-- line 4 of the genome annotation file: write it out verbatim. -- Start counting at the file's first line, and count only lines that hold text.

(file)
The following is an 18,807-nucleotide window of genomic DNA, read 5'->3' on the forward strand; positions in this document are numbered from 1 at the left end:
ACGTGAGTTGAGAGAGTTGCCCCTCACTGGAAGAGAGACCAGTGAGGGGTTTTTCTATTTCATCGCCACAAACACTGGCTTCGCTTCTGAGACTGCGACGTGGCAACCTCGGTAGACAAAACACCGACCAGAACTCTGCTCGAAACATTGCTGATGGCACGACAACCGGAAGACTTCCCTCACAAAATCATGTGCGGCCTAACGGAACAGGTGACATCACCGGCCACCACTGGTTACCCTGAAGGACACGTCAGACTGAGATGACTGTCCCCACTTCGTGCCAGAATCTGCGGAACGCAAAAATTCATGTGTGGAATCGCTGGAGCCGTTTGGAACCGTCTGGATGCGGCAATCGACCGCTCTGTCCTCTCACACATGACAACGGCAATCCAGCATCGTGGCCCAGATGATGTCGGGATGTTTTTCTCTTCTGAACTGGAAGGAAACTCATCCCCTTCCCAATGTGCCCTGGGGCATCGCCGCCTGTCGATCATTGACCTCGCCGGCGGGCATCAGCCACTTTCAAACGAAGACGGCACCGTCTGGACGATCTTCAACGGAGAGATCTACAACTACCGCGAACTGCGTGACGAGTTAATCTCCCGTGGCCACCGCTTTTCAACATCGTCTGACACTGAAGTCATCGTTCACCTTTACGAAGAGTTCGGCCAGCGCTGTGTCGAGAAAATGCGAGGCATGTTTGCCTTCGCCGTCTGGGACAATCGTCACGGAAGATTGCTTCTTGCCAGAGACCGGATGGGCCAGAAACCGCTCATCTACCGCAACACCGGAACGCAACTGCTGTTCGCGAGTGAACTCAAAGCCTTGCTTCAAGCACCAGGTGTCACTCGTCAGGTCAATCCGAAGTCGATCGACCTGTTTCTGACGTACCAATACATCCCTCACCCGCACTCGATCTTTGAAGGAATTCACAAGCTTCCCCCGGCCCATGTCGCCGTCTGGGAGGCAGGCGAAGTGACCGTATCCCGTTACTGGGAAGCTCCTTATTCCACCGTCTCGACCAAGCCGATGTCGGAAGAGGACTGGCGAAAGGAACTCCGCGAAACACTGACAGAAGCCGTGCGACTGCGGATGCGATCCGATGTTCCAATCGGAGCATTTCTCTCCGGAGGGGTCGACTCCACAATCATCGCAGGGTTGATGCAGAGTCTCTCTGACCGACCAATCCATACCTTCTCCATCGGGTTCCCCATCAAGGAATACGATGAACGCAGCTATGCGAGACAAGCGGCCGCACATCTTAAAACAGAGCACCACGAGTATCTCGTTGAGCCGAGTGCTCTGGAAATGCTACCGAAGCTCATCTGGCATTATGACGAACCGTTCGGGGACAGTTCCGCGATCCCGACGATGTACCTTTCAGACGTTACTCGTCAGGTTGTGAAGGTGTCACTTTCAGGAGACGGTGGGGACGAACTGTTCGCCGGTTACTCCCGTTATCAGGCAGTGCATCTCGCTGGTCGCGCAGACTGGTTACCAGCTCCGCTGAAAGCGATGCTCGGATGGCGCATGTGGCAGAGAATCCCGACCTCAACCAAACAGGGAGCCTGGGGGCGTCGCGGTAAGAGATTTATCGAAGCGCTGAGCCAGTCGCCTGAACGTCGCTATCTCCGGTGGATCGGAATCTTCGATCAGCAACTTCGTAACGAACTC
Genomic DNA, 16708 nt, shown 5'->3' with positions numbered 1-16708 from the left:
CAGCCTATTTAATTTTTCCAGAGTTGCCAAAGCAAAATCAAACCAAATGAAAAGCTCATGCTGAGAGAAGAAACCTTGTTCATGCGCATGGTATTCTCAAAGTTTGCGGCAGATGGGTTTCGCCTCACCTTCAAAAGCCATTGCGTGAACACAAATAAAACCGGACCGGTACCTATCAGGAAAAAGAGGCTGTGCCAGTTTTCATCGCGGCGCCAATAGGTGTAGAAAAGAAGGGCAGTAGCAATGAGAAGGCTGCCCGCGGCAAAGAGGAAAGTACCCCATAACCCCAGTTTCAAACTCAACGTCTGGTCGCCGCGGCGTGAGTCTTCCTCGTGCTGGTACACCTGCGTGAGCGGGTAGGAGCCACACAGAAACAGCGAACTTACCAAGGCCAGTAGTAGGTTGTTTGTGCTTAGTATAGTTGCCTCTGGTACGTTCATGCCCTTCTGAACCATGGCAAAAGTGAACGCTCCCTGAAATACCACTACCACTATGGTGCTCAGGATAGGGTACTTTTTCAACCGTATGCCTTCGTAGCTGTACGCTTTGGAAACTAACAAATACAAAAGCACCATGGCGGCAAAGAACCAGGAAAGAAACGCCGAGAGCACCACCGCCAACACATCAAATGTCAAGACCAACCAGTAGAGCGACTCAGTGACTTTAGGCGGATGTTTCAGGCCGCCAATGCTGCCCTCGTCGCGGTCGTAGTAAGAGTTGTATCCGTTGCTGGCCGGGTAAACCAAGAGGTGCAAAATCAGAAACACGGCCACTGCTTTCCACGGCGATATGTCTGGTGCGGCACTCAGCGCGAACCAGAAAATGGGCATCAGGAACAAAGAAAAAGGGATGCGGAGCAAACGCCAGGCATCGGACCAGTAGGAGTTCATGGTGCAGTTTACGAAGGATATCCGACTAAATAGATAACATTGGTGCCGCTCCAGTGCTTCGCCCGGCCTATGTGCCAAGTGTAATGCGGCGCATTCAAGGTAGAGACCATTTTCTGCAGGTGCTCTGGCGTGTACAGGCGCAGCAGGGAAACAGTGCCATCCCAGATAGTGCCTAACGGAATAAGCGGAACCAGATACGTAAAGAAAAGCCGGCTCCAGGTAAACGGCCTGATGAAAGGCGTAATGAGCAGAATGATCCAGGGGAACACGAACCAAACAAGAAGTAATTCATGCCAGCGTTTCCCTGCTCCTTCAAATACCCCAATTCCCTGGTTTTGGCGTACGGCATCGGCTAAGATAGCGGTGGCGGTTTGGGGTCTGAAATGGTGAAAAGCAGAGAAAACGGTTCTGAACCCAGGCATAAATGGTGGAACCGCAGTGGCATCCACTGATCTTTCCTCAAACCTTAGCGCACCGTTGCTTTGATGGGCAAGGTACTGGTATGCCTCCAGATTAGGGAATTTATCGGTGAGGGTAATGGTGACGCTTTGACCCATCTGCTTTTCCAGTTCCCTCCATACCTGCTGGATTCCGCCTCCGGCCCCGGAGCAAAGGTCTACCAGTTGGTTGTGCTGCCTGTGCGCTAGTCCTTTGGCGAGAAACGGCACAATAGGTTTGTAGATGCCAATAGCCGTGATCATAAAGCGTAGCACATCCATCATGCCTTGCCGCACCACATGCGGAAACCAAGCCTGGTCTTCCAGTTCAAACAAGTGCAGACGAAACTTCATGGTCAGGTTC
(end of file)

CAGCCTATTTAATTTTTCCAGAGTTGCCAAAGCAAAATCAAACCAAATGAAAAGCTCATGCTGAGAGAAGAAACCTTGTTCATGCGCATGGTATTCTCAAAGTTTGCGGCAGATGGGTTTCGCCTCACCTTCAAAAGCCATTGCGTGAACACAAATAAAACCGGACCGGTACCTATCAGGAAAAAGAGGCTGTGCCAGTTTTCATCGCGGCGCCAATAGGTGTAGAAAAGAAGGGCAGTAGCAATGAGAAGGCTGCCCGCGGCAAAGAGGAAAGTACCCCATAACCCCAGTTTCAAACTCAACGTCTGGTCGCCGCGGCGTGAGTCTTCCTCGTGCTGGTACACCTGCGTGAGCGGGTAGGAGCCACACAGAAACAGCGAACTTACCAAGGCCAGTAGTAGGTTGTTTGTGCTTAGTATAGTTGCCTCTGGTACGTTCATGCCCTTCTGAACCATGGCAAAAGTGAACGCTCCCTGAAATACCACTACCACTATGGTGCTCAGGATAGGGTACTTTTTCAACCGTATGCCTTCGTAGCTGTACGCTTTGGAAACTAACAAATACAAAAGCACCATGGCGGCAAAGAACCAGGAAAGAAACGCCGAGAGCACCACCGCCAACACATCAAATGTCAAGACCAACCAGTAGAGCGACTCAGTGACTTTAGGCGGATGTTTCAGGCCGCCAATGCTGCCCTCGTCGCGGTCGTAGTAAGAGTTGTATCCGTTGCTGGCCGGGTAAACCAAGAGGTGCAAAATCAGAAACACGGCCACTGCTTTCCACGGCGATATGTCTGGTGCGGCACTCAGCGCGAACCAGAAAATGGGCATCAGGAACAAAGAAAAAGGGATGCGGAGCAAACGCCAGGCATCGGACCAGTAGGAGTTCATGGTGCAGTTTACGAAGGATATCCGACTAAATAGATAACATTGGTGCCGCTCCAGTGCTTCGCCCGGCCTATGTGCCAAGTGTAATGCGGCGCATTCAAGGTAGAGACCATTTTCTGCAGGTGCTCTGGCGTGTACAGGCGCAGCAGGGAAACAGTGCCATCCCAGATAGTGCCTAACGGAATAAGCGGAACCAGATACGTAAAGAAAAGCCGGCTCCAGGTAAACGGCCTGATGAAAGGCGTAATGAGCAGAATGATCCAGGGGAACACGAACCAAACAAGAAGTAATTCATGCCAGCGTTTCCCTGCTCCTTCAAATACCCCAATTCCCTGGTTTTGGCGTACGGCATCGGCTAAGATAGCGGTGGCGGTTTGGGGTCTGAAATGGTGAAAAGCAGAGAAAACGGTTCTGAACCCAGGCATAAATGGTGGAACCGCAGTGGCATCCACTGATCTTTCCTCAAACCTTAGCGCACCGTTGCTTTGATGGGCAAGGTACTGGTATGCCTCCAGATTAGGGAATTTATCGGTGAGGGTAATGGTGACGCTTTGACCCATCTGCTTTTCCAGTTCCCTCCATACCTGCTGGATTCCGCCTCCGGCCCCGGAGCAAAGGTCTACCAGTTGGTTGTGCTGCCTGTGCGCTAGTCCTTTGGCGAGAAACGGCACAATAGGTTTGTAGATGCCAATAGCCGTGATCATAAAGCGTAGCACATCCATCATGCCTTGCCGCACCACATGCGGAAACCAAGCCTGGTCTTCCAGTTCAAACAAGTGCAGACGAAACTTCATGGTCAGGTTC